Moving Mountains

As the inaugural chief information officer of the Association of Ontario Health Centres, Rodney Burns has helped implement a sophisticated information-management strategy for 90 of its members—a feat that required specialized knowledge, persuasive guidance, and a copius amount of teamwork

“In 2009, I was a Local Health Integration Network [LHIN] CIO, and I was asked to represent all of Ontario’s LHINs in order to ensure Community Health Centres’ [CHC] information-management strategy aligned with Ministry and LHIN priorities.

A second-degree black belt in tae kwon do, Burns uses tenets of courtesy, integrity, and perseverance in his daily work at AOHC.

Right from the start, I knew this would be a transformative project. It was the largest of its kind in Canada. And for the first time, a province-wide network of primary-care providers was moving forward with a common EMR [electronic medical record] system. I also knew there would be a very high return on investment. That’s because CHCs connect services to people who have traditionally faced barriers accessing the services they need. The information-management strategy is a major part of that mission.

Because of this project, the size of the association has quadrupled in size. It was fairly high risk to bring a very technical team into an association that had never worked so intensively on information and performance management. But it’s really become transformative for the members and for the association.Once AOHC’s membership approved the strategy, it launched a recruitment search for a CIO, and I was the successful candidate. Because I’d participated in the strategy’s development, they basically said, ‘Alright, Big Mouth, come on over and implement it.’ Within a week of joining AOHC in December 2011, we signed a $19 million contract with Nightingale Informatix Corporation.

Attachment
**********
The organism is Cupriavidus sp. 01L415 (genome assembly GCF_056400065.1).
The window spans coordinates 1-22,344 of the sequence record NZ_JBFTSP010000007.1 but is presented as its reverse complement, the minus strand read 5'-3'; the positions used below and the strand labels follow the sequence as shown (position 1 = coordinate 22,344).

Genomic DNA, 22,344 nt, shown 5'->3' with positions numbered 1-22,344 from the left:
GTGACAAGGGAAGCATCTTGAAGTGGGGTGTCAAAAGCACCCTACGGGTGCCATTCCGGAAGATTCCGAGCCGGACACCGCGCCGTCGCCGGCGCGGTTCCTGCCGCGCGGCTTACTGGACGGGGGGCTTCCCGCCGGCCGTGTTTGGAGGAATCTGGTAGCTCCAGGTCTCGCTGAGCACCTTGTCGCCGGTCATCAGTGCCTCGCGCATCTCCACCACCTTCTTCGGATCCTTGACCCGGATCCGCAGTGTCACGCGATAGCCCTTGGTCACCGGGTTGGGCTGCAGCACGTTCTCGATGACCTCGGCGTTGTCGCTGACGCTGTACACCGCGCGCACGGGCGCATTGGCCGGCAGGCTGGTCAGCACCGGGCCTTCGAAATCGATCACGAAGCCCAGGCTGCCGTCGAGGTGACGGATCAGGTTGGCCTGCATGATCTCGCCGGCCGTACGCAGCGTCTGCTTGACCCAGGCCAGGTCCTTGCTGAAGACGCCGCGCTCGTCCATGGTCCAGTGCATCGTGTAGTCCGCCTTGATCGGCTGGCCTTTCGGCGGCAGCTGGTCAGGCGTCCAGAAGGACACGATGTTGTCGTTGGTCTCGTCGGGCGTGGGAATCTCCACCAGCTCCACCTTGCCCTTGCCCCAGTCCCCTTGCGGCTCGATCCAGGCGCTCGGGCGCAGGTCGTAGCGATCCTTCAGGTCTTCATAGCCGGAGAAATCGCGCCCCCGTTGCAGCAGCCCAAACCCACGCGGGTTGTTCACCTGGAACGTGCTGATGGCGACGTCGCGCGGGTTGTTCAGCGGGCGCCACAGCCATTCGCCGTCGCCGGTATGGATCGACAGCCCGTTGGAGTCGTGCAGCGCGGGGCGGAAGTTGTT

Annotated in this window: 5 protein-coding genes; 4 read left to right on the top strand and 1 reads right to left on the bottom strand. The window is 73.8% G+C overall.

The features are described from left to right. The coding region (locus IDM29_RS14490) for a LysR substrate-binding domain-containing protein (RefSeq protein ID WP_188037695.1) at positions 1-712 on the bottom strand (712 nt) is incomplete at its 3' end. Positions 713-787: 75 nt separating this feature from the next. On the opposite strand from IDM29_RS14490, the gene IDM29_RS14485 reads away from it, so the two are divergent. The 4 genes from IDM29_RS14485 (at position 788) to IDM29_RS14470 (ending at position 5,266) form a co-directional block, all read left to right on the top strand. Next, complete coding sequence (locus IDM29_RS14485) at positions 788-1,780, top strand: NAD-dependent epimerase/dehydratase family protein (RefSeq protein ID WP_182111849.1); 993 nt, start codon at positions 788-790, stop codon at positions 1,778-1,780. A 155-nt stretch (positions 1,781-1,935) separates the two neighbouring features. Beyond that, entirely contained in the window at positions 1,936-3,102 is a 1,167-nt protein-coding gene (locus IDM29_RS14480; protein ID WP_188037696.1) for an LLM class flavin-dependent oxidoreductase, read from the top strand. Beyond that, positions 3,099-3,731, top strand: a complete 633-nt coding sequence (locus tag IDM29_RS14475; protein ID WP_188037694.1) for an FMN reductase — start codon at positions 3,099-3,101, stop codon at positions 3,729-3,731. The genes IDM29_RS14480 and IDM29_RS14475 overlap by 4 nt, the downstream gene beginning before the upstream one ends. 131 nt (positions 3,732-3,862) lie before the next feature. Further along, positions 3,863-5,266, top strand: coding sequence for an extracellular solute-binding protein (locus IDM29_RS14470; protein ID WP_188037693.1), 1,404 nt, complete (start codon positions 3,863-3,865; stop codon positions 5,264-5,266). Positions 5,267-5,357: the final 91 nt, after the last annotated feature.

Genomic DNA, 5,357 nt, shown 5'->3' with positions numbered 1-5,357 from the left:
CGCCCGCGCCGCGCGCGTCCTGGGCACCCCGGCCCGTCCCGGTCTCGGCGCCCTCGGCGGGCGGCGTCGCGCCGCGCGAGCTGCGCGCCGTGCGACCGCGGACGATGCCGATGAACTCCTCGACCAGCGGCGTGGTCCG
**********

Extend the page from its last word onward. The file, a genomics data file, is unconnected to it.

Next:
It’s also been a highly collaborative process working with 90 individual executive directors. Because AOHC’s membership has a highly networked history, they were able to reach consensus.

OUTSIDE THE OFFICE

“The latest personal achievement that I’m really proud of is summiting Mount Kilimanjaro in Africa with my wife for our 25th wedding anniversary. I’m still recovering from frost-bitten fingers and blisters on the feet, and I lost a couple of toe nails during the 70-kilometre, eight-day trek, but it’s all good.”

Read more about Rodney Burns outside the office here.

I’ve spent a lot of time and energy bringing in exceptional people who understand our organizations as well as IT and e-health. They’re not just techies—they’re business people as well—and that’s made the biggest difference. We really focus on change management. I made sure my team was skilled in helping centres work through changes in the work flow, documenting those changes, the impact, helping to write new policies and procedures, and providing go-live and post-go-live support, and then following up on how centres can continue to get value out of these new systems.

When we sent out the request for proposal, there were more than 200 miscellaneous gaps between what was available in the market and what our sector said it needed in an electronic medical record system. Since we signed with our vendor, we’ve closed those 200 functional gaps in the EMR system down to about seven. It’s been a tough climb, and we still have a ways to go. That’s because our plans to deploy a fully bilingual EMR product, which includes all the requirements covered in the original contract with NIC, are still outstanding. A commitment to health equity guides all our efforts. So I won’t be fully satisfied until we have an EMR product that meets the needs of all our members, especially the bilingual product for our Francophone centres.

Part of my leadership style is also that of servant leader. I try to address the head, the heart, and the hands. Working with my team, our members, and committees, my premise is: pave the way, show why this makes sense intellectually, motivate the people I’m working with, create a compelling vision, and then provide tools, resources, and knowledge to move forward so that we don’t have to do it all for them centrally. This way, they can become part of the solution and move forward locally in their capacity building.”